A 2018 indictment from the Justice Department also alleged that Prigozhin financed a so-called troll factory known as the Internet Research Agency.

The indictment, which included 12 other Russians and Prigozhin’s Concord catering and consulting businesses, alleged that the Internet Research Agency “engaged in operations to interfere with elections and political processes.”

The company did so in part by creating “false US personas” and operating social media pages discussing politics and social issues. Prigozhin denied his involvement.

“The Americans are very impressionable people; they see what they want to see,” Prigozhin said to Ria Novosti, a Russian state news agency. “I have a lot of respect for them. I am not upset at all that I ended up on this list. If they want to see the devil, let them see him.”

He recently claimed that he founded Wagner, a Russian mercenary group, after years of denial.

Yevgeny Prigozhin


Mikhail Svetlov/Getty Images

In September, Prigozhin claimed to be one of the founders of a Russian mercenary group known as Wagner after years of denying involvement with the organization.

“I cleaned the old weapons myself, sorted out the bulletproof vests myself, and found specialists who could help me with this. From that moment, on May 1, 2014, a group of patriots was born, which later came to be called the Wagner Battalion,” Prigozhin said through his press service, which confirmed the statement to Reuters.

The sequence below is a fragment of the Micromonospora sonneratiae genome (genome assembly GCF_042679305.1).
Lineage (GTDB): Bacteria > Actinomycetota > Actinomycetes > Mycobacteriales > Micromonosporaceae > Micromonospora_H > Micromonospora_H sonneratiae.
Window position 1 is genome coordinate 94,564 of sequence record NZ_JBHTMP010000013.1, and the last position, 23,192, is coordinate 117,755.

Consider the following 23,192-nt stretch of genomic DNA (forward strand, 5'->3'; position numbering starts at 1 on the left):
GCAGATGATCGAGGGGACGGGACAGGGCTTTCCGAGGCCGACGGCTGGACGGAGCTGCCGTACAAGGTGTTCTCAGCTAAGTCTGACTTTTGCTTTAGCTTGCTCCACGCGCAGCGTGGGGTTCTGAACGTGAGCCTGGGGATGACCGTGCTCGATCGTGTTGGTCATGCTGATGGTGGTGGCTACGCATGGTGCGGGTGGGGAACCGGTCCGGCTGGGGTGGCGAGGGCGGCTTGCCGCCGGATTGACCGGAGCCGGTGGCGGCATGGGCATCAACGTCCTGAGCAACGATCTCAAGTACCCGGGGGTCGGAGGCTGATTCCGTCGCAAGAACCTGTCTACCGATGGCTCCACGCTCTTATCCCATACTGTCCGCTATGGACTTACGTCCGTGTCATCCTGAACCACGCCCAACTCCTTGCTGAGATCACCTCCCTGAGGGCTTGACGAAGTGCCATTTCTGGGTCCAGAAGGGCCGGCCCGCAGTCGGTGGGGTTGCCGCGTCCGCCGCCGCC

Wagner was formed in 2014. It is not a legally registered entity and mercenaries are illegal under Russian law, according to The Times. But the group is still often seen as a de-facto private military service for the Kremlin.

According to BBC, Wagner troops were first deployed during Russia’s annexation of Crimea.

Wagner also sent soldiers throughout Africa and the Middle East, according to The Times. UN investigators accused the group of committing war crimes in 2021.

More recently, Wagner has helped Putin’s invasion of Ukraine. In March, US officials said that at least 1,000 mercenary fighters were deployed to the country.

“We know they’re there,” John F. Kirby, press secretary for the Pentagon, said in a briefing in March. “And we know that they want to increase their presence there in Ukraine.”

Over the decades, the oligarch has earned the ear of Putin.

Putin and Prigozhin in white coats, with the latter pointing at something off-camera

Prigozhin shows Putin his school lunch factory outside Saint Petersburg on September 20, 2010.


Prigozhin has become a confidant to Putin, even in matters of state affairs, after first getting in touch with the Russian leader through his restaurants.

With his presumed control of the Wagner mercenary group, he’s also been an influential player during Russia’s war in Ukraine, personally voicing his concerns about operations to Putin, according to The Washington Post.

The newspaper reported that a US intelligence report showed that Prigozhin felt that the Russian Defense Ministry depended too much on Wagner and that his organization was not receiving enough funds.

US officials believe that Prigozhin then staged a video depicting Wagner’s troops complaining about the lack of resources as a way to pressure Russia to provide more money, The Post reported.

Prigozhin told The Post that he had not seen the referenced video.